November 21, 2012

Amid Gaza diplomacy, bomb blasts Tel Aviv bus

Hours after the bus blast, Secretary of State Hillary Rodham Clinton arrived in Cairo and met with Egyptian President Mohammed Morsi.

Ariel David and Sarah el Deeb / The Associated Press

TEL AVIV, Israel — A bomb exploded aboard an Israeli bus near the nation's military headquarters in Tel Aviv on Wednesday, wounding 27 people, delivering a major blow to diplomatic efforts to forge a truce to end a week of fighting between Israel and Gaza's militant Hamas rulers. Thousands of Palestinians fled their homes in Gaza fearing Israeli airstrikes.

click image to enlarge

Israeli police officers examine a blown-up bus in Tel Aviv Wednesday. The blast near Israel's military headquarters wounded 27 people.

AP

Hours after the bus blast, U.S. Secretary of State Hillary Rodham Clinton, who is shuttling across the region in truce talks, arrived in Cairo and met with Egyptian President Mohammed Morsi, who is mediating between Israel and Hamas to end the fighting that has killed more than 140 Palestinians and five Israelis.

The blast, which left the bus charred and its windows blown out, was the first bombing in Tel Aviv since 2006. It appeared aimed at sparking Israeli fears of a return to the violence of the Palestinian uprising last decade, which killed more than 1,000 Israelis in bombings and shooting attacks and left more than 5,000 Palestinians dead as well. Hamas has carried dozens of suicide bombings that have killed hundreds of Israelis.

While Hamas did not take responsibility for the attack, it praised the bombing.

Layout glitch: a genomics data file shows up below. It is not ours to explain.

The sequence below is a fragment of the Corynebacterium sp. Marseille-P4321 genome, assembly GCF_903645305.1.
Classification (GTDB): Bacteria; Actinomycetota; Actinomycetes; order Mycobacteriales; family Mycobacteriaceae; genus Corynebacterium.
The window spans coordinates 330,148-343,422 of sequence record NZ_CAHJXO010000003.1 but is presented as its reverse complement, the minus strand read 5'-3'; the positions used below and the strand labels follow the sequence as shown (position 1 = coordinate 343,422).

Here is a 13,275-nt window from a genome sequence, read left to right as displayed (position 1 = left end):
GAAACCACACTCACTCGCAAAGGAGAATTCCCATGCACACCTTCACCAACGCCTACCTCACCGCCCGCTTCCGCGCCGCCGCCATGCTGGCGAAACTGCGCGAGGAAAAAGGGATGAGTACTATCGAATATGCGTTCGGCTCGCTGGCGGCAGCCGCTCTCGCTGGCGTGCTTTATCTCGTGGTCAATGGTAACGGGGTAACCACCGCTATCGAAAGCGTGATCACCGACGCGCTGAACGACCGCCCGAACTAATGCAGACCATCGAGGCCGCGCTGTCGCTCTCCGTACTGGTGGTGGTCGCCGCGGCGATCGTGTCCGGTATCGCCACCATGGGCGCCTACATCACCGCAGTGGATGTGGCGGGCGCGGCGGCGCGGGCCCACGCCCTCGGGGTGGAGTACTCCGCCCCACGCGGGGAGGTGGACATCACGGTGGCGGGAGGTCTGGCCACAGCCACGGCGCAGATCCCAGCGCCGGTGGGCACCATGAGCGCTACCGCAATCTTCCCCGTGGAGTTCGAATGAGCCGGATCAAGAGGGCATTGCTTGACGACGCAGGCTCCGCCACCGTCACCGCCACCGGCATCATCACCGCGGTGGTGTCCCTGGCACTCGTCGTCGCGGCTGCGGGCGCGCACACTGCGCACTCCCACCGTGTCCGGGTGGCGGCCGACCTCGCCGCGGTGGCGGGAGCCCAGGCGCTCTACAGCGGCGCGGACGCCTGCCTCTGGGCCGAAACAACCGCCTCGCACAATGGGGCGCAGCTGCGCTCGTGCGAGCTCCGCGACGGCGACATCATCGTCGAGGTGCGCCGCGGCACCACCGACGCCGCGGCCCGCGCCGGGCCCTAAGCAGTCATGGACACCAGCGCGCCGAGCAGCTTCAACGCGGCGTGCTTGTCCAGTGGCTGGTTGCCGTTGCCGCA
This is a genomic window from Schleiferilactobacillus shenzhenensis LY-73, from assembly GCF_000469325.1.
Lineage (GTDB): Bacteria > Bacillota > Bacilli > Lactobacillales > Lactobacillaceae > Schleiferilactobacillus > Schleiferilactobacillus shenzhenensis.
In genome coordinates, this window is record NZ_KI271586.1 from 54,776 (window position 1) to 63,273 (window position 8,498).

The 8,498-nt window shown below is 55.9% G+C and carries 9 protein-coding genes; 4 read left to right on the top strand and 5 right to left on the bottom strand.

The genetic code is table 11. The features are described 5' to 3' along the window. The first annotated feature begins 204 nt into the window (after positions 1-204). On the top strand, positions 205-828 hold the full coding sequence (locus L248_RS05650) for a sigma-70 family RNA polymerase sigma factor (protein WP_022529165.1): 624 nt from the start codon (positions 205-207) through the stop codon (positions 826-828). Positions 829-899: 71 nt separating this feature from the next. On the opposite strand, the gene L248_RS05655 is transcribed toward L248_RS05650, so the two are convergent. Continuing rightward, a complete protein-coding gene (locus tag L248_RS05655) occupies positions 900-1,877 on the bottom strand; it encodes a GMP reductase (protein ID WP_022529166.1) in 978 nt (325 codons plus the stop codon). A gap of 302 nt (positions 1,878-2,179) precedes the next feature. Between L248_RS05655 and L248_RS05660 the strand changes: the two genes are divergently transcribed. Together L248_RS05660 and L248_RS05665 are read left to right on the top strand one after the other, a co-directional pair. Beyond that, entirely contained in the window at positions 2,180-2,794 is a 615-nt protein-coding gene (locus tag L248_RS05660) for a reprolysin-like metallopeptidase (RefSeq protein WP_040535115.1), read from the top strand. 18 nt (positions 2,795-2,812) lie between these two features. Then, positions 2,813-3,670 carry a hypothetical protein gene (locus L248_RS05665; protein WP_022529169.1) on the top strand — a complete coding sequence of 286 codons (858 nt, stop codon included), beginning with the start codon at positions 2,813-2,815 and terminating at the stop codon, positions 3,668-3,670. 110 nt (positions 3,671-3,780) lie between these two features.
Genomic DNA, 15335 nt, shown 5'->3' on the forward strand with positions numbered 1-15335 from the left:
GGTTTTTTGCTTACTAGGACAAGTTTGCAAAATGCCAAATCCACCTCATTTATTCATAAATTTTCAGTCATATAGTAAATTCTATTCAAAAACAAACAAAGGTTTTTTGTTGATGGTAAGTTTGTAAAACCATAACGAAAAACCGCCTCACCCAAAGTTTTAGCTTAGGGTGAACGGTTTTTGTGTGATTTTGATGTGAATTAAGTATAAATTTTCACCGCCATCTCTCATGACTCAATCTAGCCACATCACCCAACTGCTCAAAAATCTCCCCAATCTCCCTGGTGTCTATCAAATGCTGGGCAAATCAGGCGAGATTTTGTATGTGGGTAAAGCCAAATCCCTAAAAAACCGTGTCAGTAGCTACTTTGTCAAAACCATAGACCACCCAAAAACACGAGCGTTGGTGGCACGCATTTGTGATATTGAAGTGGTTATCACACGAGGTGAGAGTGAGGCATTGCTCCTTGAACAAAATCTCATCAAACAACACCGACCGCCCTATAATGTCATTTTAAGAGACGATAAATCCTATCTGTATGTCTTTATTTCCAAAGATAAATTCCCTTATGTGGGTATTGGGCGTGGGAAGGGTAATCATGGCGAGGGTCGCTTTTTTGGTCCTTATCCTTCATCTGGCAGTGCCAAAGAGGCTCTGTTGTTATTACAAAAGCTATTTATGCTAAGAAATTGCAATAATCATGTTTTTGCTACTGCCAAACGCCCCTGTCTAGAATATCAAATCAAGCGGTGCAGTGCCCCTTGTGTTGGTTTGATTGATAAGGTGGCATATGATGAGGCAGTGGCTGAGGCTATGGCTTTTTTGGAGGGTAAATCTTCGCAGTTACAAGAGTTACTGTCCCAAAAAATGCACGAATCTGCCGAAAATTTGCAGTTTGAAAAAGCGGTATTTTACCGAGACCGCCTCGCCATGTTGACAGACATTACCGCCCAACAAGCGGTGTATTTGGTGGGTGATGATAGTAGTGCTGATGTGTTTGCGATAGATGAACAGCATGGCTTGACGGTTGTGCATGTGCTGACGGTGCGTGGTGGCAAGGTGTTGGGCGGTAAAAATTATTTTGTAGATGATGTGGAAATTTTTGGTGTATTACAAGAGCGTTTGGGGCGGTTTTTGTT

"We consider it a natural response to the occupation crimes and the ongoing massacres against civilians in the Gaza Strip," Hamas spokesman Fawzi Barhoum told The Associated Press.

Bassem Ezbidi, a West Bank political analyst, said it was unlikely Hamas itself was behind the attack, since it would not want to risk losing any of the international support it gained in recent days.

"If Hamas wants to target civilians it would do so by firing rockets, but not by buses because such attacks left a negative record in the minds of people. Hamas doesn't need this now," he said.

On the other hand, Hamas may be interested in signaling to Israel that a renewed bombing campaign is possible, particularly as thousands of Israeli ground troops massed on the Gaza border awaiting a possible invasion should cease-fire talks fail.

A tiny militant group, the Popular Front for the Liberation of Palestine-General Command, claimed responsibility for the bus bombing but offered no evidence to back up the claim. The Damascus-based group has few followers in the West Bank and Palestinian groups often claim attacks they haven't carried out.

The Tel Aviv bombing came after a night of more than 30 Israeli airstrikes over Gaza that hit government ministries, smuggling tunnels, a banker's empty villa and a Hamas-linked media office.

Some 10,000 Palestinians sought shelter in 12 U.N.-run schools, after Israel dropped leaflets urging residents to vacate their homes in some areas of Gaza to avoid being hit by airstrikes, said Adnan Abu Hassna, the U.N. Relief and Works Agency spokesman.

The influx of displaced people came a day after the head of UNRWA, Filippo Grandi, warned that the agency urgently needed $12 million to continue distributing food to the neediest Gazans. The agency runs schools, shelters and food programs for hundreds of thousands of Palestinian refugees and their descendants in Gaza.

The bus attack took place around noon on one of the coastal city's busiest arteries, near the Tel Aviv museum, the district courthouse and across from an entrance to Israel's national defense headquarters.

The blast was from a device placed inside the bus by a man who then got off, said Yitzhak Aharonovich, Israel's minister of internal security,

He said the explosion took place while the bus was moving. Blood splattered the sidewalk at the site of the explosion, with glass scattered around.

"I was sitting in the middle of the bus. We were about to pull into a station and suddenly there was a huge explosion," said Yehuda Samarano, 59, from his hospital bed where he was being treated for shrapnel wounds to his chest and leg. "I flew from my seat. Everything became white and my ears are still ringing now."

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